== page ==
Now, as the Chancellor found, Odlum made these decisions on behalf of Airfleets. If, after making them, he had elected to keep the patents for himself, a serious question would be presented whether he had sustained the burden of establishing fairness. In that event there would have been presented a question of conflict between his self-interest and his duty to make these decisions uncolored by his own interests. In such a case a reviewing court might apply the rule, invoked by plaintiff, "that ascribes to self-interest rather than to a sense of duty the motive power of ensuing action". Loft v. Guth, 23 Del. Ch. 138, 169, 2 A.2d 225, 239.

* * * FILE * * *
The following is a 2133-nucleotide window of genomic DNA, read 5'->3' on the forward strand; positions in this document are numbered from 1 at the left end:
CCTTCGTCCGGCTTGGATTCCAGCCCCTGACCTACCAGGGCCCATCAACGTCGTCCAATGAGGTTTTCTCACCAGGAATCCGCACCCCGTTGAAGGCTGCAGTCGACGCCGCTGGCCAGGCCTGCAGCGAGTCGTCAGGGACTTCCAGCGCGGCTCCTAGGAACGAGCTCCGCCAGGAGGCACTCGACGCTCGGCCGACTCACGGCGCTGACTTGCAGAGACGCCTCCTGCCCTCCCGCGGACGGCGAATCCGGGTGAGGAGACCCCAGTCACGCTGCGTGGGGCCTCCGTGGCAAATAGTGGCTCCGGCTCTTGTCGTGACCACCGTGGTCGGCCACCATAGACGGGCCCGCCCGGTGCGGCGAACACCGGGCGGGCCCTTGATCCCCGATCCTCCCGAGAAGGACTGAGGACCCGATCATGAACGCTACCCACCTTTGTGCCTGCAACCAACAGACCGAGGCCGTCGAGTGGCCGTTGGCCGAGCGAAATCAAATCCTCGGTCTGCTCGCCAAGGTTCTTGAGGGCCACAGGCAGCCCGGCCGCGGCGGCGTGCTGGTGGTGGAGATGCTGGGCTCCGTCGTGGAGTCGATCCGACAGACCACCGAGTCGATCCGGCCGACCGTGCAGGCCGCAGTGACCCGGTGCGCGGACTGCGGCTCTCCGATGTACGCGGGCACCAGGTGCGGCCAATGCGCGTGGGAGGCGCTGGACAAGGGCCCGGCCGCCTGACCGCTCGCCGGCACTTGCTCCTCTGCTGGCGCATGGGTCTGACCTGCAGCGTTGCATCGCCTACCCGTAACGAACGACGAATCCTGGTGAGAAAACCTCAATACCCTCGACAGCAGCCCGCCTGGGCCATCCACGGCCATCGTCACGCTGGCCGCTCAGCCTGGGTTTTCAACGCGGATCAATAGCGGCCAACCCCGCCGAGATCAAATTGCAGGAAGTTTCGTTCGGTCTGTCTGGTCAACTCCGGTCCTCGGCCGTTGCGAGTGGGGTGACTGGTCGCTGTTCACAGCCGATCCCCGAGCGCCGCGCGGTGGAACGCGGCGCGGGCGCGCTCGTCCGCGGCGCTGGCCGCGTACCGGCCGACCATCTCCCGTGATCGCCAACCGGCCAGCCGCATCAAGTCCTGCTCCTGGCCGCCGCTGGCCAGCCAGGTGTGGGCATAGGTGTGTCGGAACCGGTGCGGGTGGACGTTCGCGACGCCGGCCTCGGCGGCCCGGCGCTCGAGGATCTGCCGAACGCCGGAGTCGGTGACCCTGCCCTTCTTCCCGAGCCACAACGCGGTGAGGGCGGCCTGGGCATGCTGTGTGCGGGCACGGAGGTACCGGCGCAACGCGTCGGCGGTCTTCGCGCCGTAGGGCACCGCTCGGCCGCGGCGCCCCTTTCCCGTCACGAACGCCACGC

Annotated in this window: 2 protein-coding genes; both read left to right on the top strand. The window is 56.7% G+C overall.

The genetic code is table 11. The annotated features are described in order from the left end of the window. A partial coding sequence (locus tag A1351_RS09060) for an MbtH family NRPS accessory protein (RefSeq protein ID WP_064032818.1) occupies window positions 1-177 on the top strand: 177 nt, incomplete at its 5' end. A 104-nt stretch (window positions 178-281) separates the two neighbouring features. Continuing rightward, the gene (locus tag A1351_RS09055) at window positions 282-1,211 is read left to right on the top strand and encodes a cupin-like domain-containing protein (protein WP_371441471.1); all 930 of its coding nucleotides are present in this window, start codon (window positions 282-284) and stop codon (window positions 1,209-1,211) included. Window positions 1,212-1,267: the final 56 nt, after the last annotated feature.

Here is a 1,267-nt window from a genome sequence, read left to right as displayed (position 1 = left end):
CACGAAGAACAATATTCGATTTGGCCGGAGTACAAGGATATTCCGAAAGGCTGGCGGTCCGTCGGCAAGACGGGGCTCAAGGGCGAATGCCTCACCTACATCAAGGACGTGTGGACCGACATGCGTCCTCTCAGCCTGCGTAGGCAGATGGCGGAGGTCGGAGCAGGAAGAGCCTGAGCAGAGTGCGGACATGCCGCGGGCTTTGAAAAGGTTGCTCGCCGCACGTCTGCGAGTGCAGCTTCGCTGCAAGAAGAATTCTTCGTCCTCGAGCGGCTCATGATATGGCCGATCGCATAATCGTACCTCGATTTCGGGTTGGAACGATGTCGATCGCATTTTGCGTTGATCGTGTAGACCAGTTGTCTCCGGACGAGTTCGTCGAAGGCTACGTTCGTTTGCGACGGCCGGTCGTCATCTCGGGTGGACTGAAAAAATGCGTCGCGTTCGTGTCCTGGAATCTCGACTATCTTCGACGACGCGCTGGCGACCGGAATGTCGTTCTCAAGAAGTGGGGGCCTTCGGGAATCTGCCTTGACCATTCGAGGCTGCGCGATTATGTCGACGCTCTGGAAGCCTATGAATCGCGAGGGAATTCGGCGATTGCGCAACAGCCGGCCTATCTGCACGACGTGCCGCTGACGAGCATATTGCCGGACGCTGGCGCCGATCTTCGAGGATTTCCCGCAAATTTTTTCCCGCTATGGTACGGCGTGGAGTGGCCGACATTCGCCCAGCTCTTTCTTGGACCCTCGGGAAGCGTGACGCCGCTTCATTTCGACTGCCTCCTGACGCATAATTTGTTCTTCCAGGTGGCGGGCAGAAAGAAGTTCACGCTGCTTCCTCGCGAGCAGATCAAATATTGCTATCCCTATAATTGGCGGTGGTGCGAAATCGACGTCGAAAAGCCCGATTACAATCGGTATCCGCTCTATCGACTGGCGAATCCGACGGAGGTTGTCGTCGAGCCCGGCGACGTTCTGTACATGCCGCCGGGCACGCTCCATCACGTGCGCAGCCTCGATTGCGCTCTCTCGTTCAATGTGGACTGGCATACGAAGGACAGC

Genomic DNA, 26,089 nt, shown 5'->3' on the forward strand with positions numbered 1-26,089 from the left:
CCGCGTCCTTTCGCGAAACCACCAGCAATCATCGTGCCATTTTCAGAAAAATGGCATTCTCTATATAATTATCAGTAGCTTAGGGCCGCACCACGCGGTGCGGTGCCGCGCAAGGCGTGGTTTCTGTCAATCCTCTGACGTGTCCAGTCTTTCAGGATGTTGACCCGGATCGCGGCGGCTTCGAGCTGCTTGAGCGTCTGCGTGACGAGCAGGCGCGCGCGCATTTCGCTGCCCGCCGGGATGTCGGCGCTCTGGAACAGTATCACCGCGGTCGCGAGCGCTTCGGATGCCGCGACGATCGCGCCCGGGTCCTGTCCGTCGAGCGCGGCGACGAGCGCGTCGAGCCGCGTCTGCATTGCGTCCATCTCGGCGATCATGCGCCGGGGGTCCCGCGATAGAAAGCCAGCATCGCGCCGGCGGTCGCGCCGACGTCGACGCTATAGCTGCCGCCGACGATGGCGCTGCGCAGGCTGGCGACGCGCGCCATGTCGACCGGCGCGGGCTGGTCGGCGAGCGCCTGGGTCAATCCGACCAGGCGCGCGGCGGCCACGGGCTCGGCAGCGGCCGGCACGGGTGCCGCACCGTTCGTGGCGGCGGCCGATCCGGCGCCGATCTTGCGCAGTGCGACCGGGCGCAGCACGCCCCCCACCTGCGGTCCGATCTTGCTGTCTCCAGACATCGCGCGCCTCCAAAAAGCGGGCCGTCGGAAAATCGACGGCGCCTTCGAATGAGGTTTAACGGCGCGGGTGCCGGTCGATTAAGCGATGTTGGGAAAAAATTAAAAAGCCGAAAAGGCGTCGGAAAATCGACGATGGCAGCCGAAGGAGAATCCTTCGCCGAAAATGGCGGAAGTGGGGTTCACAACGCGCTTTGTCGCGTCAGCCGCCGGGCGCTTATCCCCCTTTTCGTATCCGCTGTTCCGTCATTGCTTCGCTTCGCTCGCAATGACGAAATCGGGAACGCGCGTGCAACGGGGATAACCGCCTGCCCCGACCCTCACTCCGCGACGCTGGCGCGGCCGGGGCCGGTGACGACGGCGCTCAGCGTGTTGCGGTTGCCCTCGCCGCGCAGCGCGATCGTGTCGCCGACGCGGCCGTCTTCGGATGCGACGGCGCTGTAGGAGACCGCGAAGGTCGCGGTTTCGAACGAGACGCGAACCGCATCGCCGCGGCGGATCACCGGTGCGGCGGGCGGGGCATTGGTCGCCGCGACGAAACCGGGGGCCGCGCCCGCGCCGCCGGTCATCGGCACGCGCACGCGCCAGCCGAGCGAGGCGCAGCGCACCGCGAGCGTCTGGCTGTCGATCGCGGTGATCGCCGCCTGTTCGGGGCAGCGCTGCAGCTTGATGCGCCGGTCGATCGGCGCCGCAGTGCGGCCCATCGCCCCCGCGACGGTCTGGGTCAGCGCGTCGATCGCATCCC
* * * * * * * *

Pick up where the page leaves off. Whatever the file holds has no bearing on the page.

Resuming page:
But Odlum did not seek to profit personally by what he had done. He promptly divested himself, prior to the closing of the transaction, of almost the entire interest in the patents. His explanation of the retention of the seven and one-half per cent interest seems entirely reasonable; and we are told that it is still his intention to sell this retained interest if he is permitted to do so. If this is done, there will remain about a four and three-tenths per cent interest owned by himself and his wife. His personal interest in the income from the patents, in the light of his financial situation, is therefore negligible. His financial interest in Airfleets is much greater.